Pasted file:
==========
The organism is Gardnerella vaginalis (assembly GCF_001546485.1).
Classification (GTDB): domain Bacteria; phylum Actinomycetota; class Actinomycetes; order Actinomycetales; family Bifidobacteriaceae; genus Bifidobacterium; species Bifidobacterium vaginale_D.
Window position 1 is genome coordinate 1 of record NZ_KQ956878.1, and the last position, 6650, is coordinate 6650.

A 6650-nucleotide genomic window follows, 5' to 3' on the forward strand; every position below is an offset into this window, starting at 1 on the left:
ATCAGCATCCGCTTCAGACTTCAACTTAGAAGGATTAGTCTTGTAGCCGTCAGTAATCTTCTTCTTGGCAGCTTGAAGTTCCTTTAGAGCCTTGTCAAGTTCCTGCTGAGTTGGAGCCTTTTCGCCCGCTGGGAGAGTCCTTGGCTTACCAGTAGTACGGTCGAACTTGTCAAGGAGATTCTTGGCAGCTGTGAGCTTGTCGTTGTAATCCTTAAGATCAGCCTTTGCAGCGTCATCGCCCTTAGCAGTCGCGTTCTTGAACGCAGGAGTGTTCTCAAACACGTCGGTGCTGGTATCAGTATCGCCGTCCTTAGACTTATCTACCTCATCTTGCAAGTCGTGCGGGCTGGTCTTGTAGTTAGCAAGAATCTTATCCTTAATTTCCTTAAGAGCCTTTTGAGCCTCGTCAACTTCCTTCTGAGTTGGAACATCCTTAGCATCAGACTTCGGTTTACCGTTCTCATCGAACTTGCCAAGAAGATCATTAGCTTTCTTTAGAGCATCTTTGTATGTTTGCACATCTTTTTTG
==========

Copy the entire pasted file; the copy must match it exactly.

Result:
The organism is Gardnerella vaginalis (assembly GCF_001546485.1).
Classification (GTDB): domain Bacteria; phylum Actinomycetota; class Actinomycetes; order Actinomycetales; family Bifidobacteriaceae; genus Bifidobacterium; species Bifidobacterium vaginale_D.
Window position 1 is genome coordinate 1 of record NZ_KQ956878.1, and the last position, 6650, is coordinate 6650.

A 6650-nucleotide genomic window follows, 5' to 3' on the forward strand; every position below is an offset into this window, starting at 1 on the left:
ATCAGCATCCGCTTCAGACTTCAACTTAGAAGGATTAGTCTTGTAGCCGTCAGTAATCTTCTTCTTGGCAGCTTGAAGTTCCTTTAGAGCCTTGTCAAGTTCCTGCTGAGTTGGAGCCTTTTCGCCCGCTGGGAGAGTCCTTGGCTTACCAGTAGTACGGTCGAACTTGTCAAGGAGATTCTTGGCAGCTGTGAGCTTGTCGTTGTAATCCTTAAGATCAGCCTTTGCAGCGTCATCGCCCTTAGCAGTCGCGTTCTTGAACGCAGGAGTGTTCTCAAACACGTCGGTGCTGGTATCAGTATCGCCGTCCTTAGACTTATCTACCTCATCTTGCAAGTCGTGCGGGCTGGTCTTGTAGTTAGCAAGAATCTTATCCTTAATTTCCTTAAGAGCCTTTTGAGCCTCGTCAACTTCCTTCTGAGTTGGAACATCCTTAGCATCAGACTTCGGTTTACCGTTCTCATCGAACTTGCCAAGAAGATCATTAGCTTTCTTTAGAGCATCTTTGTATGTTTGCACATCTTTTTTG